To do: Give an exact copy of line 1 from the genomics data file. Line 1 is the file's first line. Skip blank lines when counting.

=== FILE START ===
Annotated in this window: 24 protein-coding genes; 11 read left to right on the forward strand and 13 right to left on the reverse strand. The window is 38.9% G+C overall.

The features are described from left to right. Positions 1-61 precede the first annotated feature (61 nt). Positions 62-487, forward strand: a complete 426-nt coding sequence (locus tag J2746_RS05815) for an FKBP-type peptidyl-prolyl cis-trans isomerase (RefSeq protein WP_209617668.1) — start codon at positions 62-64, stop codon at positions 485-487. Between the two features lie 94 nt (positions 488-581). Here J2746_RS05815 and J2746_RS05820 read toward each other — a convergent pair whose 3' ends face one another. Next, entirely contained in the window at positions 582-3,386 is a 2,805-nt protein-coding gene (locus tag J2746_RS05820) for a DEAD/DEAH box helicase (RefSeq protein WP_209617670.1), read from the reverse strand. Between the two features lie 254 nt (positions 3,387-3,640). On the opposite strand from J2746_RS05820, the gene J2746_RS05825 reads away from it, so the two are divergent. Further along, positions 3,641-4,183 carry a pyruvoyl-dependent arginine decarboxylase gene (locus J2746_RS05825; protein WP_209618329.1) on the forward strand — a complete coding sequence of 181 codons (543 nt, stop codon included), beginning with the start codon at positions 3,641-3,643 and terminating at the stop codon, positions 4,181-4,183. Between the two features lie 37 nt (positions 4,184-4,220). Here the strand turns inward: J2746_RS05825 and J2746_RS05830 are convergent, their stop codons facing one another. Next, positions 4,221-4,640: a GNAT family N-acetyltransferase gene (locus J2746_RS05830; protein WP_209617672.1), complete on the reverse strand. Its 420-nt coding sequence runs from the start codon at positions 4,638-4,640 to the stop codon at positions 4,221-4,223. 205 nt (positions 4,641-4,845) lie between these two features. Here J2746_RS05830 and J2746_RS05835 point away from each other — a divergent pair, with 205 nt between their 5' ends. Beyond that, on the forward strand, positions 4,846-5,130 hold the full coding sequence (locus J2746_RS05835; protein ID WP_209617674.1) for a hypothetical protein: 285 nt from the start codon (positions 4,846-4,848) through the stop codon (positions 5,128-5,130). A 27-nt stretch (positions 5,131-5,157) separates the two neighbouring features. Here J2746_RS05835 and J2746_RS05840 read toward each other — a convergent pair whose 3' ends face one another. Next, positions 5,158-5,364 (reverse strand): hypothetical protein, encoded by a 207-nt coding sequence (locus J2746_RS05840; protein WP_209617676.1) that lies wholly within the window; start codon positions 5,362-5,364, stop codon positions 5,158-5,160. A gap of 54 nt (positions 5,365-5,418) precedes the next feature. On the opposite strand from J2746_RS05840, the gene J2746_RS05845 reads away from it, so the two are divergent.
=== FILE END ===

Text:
Annotated in this window: 24 protein-coding genes; 11 read left to right on the forward strand and 13 right to left on the reverse strand. The window is 38.9% G+C overall.